POZ: Criminalization of Gay Sex in Africa Tied to Much Higher HIV Rates
“There is a strong association between the criminalization of sex between men in African nations and higher rates of HIV among men who have sex with men (MSM), aidsmap reports. MSM living in nations with legal barriers that hamper HIV advocacy and service organizations providing services to this population also have higher rates of infection, according to a study presented at the International AIDS Conference…” (Ryan, 7/19).
- Ebola Cases Increase In Latest DRC Outbreak; WHO Reports COVID-19, Funding Shortfalls Impacting Control Efforts
AFP: Ebola cases rise in new DR Congo outbreak
“The Ebola outbreak in the DR Congo’s northwest is growing, according to health officials, sounding the alarm weeks after the country officially declared an end to a separate Ebola epidemic which claimed over 2,000 lives. There have been 54 confirmed cases since June 1 in Mbandaka, a transport hub in Equateur province, including 22 deaths, according to figures released by the country’s health ministry on Friday. There were four additional suspected cases…” (Kannah/Tounsi, 7/18).
VOA News: COVID-19 and Funding Shortfall Hamper Ebola Operation in DR Congo’s Equateur Province
“The World Health Organization reports the COVID-19 pandemic and lack of money are hampering efforts to bring a speedy end to the Ebola outbreak in Democratic Republic of Congo’s Equateur Province. … Shortly after Ebola was detected in the DRC, [WHO officials] expressed confidence they would be able to quickly control the spread of the deadly virus. They noted many lessons had been learned from previous outbreaks. They said the availability of a vaccine and therapeutics could help them prevent the onset of the disease and treat those who fell ill…” (Schlein, 7/18).
- More News In Global Health
DW: Polio eradication in Africa points to challenges ahead (Abbany, 7/20).
Devex: Sexual abuse in aid sector still ‘widespread’ (Worley, 7/17).
The Guardian: Women’s health organization accused of ‘institutional racism and bullying’ (Ford, 7/20).
Homeland Preparedness News: IDSA, infectious disease groups, oppose Trump administration’s decision to withdraw from WHO (Kovaleski, 7/17).
The Telegraph: Benefits of childhood vaccines outweigh risk of Covid-19 transmission, study finds (Kelly-Linden, 7/17).
Xinhua: Philippines resumes mass polio immunization campaign (7/20).
Editorials and Opinions
- Editorial, Opinions Address U.S. Global Health Response, Including COVID-19-Related Actions, WHO Withdrawal, Anti-Prostitution Pledge
Bloomberg: Undermining the CDC Puts Lives at Risk
Michael R. Bloomberg, founder and majority owner of Bloomberg LP, the parent company of Bloomberg News, and mayor of New York City from 2002 to 2013 (7/19).
IPS: Relevance of U.S. Peace Corps in Post-COVID World
Kul Chandra Gautam, former deputy executive director of UNICEF (7/20).
St. Louis Post-Dispatch: Editorial: Congress must stand against Trump’s plan to leave World Health Organization
Wall Street Journal: Behind the HHS — CDC Disagreement
Scott Gottlieb, former administrator of the U.S. Food and Drug Administration (7/19).
Washington Blade: Anti-Prostitution Loyalty Oath undermines HIV fight
Serra Sippel, president of the Center for Health and Gender Equity (CHANGE) (7/17).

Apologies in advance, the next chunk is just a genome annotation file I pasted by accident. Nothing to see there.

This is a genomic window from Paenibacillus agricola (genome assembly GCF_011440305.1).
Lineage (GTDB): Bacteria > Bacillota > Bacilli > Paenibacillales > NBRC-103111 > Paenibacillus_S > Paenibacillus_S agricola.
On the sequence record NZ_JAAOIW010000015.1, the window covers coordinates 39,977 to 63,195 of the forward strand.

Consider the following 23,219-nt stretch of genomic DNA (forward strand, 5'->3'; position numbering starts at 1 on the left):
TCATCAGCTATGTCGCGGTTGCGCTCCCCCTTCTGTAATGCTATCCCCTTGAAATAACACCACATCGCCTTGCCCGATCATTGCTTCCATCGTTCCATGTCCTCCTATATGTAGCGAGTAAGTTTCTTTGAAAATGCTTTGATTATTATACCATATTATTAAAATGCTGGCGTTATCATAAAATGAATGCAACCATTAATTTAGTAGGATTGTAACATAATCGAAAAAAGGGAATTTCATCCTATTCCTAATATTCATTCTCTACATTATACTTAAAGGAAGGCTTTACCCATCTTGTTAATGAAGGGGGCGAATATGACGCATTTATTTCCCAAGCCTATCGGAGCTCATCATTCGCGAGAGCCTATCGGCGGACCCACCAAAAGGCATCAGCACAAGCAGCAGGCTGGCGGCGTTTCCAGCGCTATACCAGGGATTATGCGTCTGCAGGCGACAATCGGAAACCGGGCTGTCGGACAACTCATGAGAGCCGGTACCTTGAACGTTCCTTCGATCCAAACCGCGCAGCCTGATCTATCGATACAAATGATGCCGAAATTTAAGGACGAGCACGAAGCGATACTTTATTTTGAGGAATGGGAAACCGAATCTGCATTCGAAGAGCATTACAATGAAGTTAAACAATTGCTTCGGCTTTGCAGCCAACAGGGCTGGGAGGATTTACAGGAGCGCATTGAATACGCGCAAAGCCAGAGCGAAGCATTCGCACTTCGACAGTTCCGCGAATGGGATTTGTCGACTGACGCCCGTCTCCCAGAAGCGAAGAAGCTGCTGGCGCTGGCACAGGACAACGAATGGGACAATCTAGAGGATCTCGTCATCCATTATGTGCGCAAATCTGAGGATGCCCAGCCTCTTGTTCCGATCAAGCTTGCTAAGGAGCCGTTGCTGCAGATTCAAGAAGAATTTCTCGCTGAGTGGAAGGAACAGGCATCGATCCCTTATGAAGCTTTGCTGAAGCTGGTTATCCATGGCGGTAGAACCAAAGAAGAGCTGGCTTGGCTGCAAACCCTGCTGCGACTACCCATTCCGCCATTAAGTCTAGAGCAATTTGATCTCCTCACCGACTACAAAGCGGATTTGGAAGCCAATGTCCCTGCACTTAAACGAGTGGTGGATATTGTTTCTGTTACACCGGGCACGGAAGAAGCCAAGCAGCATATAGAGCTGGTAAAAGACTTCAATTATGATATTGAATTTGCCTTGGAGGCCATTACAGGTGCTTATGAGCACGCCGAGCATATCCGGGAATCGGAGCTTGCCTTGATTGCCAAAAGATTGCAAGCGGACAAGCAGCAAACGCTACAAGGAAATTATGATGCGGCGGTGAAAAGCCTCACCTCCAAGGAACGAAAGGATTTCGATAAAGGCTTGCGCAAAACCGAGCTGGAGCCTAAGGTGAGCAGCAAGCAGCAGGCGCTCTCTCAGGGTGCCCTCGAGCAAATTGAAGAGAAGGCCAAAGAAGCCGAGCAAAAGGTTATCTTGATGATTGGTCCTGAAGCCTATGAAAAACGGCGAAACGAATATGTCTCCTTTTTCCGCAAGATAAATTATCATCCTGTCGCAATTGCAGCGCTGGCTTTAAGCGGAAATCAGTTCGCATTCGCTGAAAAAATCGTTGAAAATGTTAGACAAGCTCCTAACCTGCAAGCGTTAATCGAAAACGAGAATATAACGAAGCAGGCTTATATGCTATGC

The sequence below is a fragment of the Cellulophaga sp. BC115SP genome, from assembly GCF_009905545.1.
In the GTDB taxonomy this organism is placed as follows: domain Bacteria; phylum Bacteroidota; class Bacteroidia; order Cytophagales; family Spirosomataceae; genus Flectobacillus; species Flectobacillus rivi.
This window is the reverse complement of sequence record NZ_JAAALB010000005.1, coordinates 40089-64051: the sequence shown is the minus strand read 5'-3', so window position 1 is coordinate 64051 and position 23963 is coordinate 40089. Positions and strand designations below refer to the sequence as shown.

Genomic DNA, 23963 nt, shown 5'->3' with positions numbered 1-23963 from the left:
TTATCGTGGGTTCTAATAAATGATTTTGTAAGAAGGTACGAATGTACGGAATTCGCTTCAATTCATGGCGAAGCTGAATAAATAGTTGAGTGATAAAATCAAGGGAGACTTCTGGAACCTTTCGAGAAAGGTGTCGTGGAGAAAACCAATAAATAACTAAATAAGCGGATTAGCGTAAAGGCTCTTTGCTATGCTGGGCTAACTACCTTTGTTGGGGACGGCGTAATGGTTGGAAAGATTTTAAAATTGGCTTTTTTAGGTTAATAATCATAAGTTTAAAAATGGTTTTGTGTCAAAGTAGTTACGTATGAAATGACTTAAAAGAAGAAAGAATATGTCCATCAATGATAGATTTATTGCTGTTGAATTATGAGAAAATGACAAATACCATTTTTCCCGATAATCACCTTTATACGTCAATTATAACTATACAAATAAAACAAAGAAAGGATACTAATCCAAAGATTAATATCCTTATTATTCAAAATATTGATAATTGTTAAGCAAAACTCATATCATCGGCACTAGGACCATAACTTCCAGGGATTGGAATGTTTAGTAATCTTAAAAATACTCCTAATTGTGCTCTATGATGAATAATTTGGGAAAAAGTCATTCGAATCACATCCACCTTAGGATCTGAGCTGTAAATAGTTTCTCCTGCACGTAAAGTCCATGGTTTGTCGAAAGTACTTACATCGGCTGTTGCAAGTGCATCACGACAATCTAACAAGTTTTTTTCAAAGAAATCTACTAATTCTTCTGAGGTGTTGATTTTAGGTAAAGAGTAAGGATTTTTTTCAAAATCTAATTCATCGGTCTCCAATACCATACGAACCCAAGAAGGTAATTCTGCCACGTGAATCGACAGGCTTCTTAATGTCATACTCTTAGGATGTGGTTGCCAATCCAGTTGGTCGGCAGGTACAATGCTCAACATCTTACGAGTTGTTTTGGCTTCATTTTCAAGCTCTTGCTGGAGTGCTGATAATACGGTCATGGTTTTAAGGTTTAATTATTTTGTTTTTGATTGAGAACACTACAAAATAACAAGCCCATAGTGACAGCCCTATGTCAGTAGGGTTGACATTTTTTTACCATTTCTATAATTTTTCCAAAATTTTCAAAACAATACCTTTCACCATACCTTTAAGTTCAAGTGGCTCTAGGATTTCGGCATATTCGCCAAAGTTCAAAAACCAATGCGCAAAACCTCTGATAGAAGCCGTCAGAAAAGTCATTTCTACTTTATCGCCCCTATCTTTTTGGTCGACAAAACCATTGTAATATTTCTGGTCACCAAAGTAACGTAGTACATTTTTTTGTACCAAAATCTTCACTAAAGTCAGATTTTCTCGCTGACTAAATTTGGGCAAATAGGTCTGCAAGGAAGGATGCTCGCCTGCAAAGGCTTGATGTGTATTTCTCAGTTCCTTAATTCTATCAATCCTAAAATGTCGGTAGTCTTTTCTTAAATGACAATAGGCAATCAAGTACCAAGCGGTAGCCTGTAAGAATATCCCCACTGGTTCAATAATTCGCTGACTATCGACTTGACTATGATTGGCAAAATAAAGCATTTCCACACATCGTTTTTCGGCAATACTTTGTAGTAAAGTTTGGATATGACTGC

- Opinion Pieces Address Issues Related To COVID-19, Global Poverty, U.N. Role
Devex: More equitable health systems? Empower frontline health workers
Joanne Peter, director of social innovation within Johnson & Johnson’s Global Community Impact team, and Ben Davies is the global leader of the Johnson & Johnson Center for Health Worker Innovation (7/20).
Devex: What do nurses need now?
Barbara Stilwell, executive director of Nursing Now, and Kathryn Irwin, program director of communications and events with Nursing Now (7/20).
Devex: 5 ways to meet the needs of people with disabilities during pandemics
Ifeanyi Nsofor, CEO of EpiAFRIC and director of policy and advocacy at Nigeria Health Watch, and Shubha Nagesh, director of follow-up programs with the Latika Roy Foundation in Dehradun, India, both senior Atlantic Fellows for Health Equity at George Washington University (7/20).
Forbes Africa: The United Nations At 75 Remains The World’s Moral Compass
Siddharth Chatterjee, United Nations resident coordinator to Kenya (7/19).
IPS: World Poverty: We Have Come So Far… But so Much Further To Go
Ann McLaughlin, founder and director of NGOabroad, and transformation coach and consultant (7/17).
New York Times: How to Identify Flawed Research Before It Becomes Dangerous
Michael B. Eisen, computational biologist at the University of California, Berkeley, and Robert Tibshirani, statistician at Stanford University (7/20).
From the Global Health Policy Community
- Speech, Release, Commentary Address SDGs, Malnutrition Amid COVID-19
U.K. Government: Achieving the SDGs amidst COVID-19 (7/17).
UNICEF: West and Central Africa: More than 15 million cases of acute malnutrition expected in 2020 (7/17).
Chicago Council on Global Affairs: Guest Commentary — How Animal Agriculture can Fill the Hunger Gap that COVID-19 is Fast Widening
Richard Raymond, former undersecretary for food safety at the United States Department of Agriculture (7/17).
- KFF Provides Resources On Global, Domestic Aspects Of COVID-19 Pandemic
KFF: COVID-19 Coronavirus Tracker — Updated as of July 20, 2020
Data on country government actions in response to COVID-19 are included in the tracker (7/20).
Additional KFF COVID-19 resources on the global situation, as well as those focused on the response and impact within the U.S., are available here. KFF’s blog series “Coronavirus Policy Watch” is available here.